An antegrade pyelogram is a type of X-ray used to diagnose an obstruction of the upper urinary tract. During the procedure, a contrast dye is injected into a portion of the ureter (narrow tube that carries urine from the kidney to the bladder) closest to the kidneys called the renal pelvis. The flow of the contrast dye can then be observed with X-ray images as it moves from the kidneys into the ureters and urinary bladder.
Fluoroscopy (a type of X-ray "movie") or ultrasound (high frequency sound waves) may be used during the procedure to locate the kidneys and ureters.
X-rays use invisible electromagnetic energy beams to produce images of internal tissues, bones, and organs on film. X-rays are made by using external radiation to produce images of the body, its organs, and other internal structures for diagnostic purposes. X-rays pass through body structures onto specially-treated plates (similar to camera film) and a "negative" type picture is made (the more solid a structure is, the whiter it appears on the film).
Other related procedures that may be used to diagnose problems of the upper urinary tract include kidney, ureters, and bladder (KUB) X-ray, computed tomography (CT scan) of the kidneys, renal ultrasound, renal angiogram, intravenous pyelogram (IVP), retrograde pyelogram, and renal venogram . Please see these procedures for additional information.
The body takes nutrients from food and converts them to energy. After the body has taken the food that it needs, waste products are left behind in the bowel and in the blood.
The urinary system keeps chemicals, such as potassium and sodium, and water in balance, and removes a type of waste, called urea, from the blood. Urea is produced when foods containing protein, such as meat, poultry, and certain vegetables, are broken down in the body. Urea is carried in the bloodstream to the kidneys.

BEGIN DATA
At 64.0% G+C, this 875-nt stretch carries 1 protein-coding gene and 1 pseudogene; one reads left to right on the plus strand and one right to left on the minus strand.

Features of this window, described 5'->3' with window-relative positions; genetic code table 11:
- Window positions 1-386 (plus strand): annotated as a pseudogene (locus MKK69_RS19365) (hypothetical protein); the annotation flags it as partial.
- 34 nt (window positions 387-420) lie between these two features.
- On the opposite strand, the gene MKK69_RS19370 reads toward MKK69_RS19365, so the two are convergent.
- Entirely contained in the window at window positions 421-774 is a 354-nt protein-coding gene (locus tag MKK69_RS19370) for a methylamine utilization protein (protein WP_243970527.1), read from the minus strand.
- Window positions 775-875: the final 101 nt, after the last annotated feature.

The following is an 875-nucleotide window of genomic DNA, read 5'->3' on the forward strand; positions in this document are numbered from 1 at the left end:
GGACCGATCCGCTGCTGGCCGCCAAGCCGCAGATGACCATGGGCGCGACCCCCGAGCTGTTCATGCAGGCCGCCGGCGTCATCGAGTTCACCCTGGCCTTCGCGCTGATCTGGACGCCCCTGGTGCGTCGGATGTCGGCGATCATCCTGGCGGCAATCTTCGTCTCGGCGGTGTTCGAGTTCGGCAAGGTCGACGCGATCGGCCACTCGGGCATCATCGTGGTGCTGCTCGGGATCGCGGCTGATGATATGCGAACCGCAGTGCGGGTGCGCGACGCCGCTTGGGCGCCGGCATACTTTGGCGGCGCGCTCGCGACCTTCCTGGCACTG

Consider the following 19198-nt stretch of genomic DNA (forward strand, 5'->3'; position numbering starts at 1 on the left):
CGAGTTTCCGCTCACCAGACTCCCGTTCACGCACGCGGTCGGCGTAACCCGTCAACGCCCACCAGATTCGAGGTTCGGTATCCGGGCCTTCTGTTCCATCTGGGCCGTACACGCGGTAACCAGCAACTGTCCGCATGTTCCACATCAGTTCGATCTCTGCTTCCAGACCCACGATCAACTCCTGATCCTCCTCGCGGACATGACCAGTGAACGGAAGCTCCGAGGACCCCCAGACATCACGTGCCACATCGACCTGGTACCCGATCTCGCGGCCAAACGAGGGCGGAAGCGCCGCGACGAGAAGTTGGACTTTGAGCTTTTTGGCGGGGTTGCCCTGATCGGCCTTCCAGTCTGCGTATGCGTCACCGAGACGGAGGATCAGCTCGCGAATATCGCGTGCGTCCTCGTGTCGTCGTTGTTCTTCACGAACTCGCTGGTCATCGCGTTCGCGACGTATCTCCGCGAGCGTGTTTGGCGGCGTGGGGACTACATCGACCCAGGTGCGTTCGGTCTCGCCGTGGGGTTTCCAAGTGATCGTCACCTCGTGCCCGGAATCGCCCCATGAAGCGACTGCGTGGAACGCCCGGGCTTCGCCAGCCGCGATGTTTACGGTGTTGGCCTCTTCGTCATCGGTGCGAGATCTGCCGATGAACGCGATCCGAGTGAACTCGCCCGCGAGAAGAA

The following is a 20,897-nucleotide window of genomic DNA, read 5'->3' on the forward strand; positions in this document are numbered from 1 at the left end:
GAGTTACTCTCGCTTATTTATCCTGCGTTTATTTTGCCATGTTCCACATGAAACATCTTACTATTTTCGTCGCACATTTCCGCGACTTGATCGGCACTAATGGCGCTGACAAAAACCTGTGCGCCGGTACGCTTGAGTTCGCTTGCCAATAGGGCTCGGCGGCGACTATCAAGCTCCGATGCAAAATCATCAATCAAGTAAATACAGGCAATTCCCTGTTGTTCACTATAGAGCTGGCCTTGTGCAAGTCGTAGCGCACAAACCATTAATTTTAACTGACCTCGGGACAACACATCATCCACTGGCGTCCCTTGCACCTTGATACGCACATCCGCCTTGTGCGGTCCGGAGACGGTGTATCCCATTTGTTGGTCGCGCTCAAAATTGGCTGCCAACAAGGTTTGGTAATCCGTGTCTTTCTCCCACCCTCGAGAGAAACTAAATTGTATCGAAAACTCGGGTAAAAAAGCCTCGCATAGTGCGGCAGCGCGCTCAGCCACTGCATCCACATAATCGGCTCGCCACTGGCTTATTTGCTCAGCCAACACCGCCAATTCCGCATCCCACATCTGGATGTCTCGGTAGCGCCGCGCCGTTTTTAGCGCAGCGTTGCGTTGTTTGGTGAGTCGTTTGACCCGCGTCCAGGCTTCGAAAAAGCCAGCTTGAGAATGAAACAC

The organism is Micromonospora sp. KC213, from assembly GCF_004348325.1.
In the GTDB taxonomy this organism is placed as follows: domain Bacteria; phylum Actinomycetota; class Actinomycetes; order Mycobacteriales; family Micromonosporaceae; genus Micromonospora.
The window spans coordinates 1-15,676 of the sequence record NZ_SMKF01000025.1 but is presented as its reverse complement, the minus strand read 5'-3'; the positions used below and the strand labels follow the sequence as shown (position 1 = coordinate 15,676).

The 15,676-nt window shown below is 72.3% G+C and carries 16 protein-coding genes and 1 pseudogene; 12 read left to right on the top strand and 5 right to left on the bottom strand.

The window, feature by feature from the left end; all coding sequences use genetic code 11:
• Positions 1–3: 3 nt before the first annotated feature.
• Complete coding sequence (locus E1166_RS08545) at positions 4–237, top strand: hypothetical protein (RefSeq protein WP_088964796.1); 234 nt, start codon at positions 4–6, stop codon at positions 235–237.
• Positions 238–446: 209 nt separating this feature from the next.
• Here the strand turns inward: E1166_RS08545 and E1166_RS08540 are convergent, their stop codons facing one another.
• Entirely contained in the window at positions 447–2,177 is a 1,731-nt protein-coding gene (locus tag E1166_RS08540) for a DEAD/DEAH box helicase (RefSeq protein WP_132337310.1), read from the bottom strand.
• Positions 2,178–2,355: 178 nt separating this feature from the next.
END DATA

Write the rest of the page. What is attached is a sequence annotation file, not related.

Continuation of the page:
Other important functions of the kidneys include blood pressure regulation, and the production of erythropoietin, which controls red blood cell production in the bone marrow.
The kidneys remove urea from the blood through tiny filtering units called nephrons. Each nephron consists of a ball formed of small blood capillaries, called a glomerulus, and a small tube called a renal tubule. Urea, together with water and other waste substances, forms the urine as it passes through the nephrons and down the renal tubules of the kidney.
An antegrade pyelogram may be used to visualize the ureters when other procedures, such as intravenous pyelogram and retrograde pyelogram, have not provided enough definitive information.
The antegrade pyelogram may be used to detect an obstruction of the urinary tract due to a stricture (narrowing), a kidney stone, a blood clot, or a tumor. In the presence of an obstruction, the injected contrast dye is unable to move properly through the kidney and this is detected on X-ray images.
An antegrade pyelogram may also be used to assess the kidneys or ureters prior to or after surgical treatment. If a blockage is found, a nephrostomy tube may be inserted during the procedure to divert the flow of urine past the obstruction.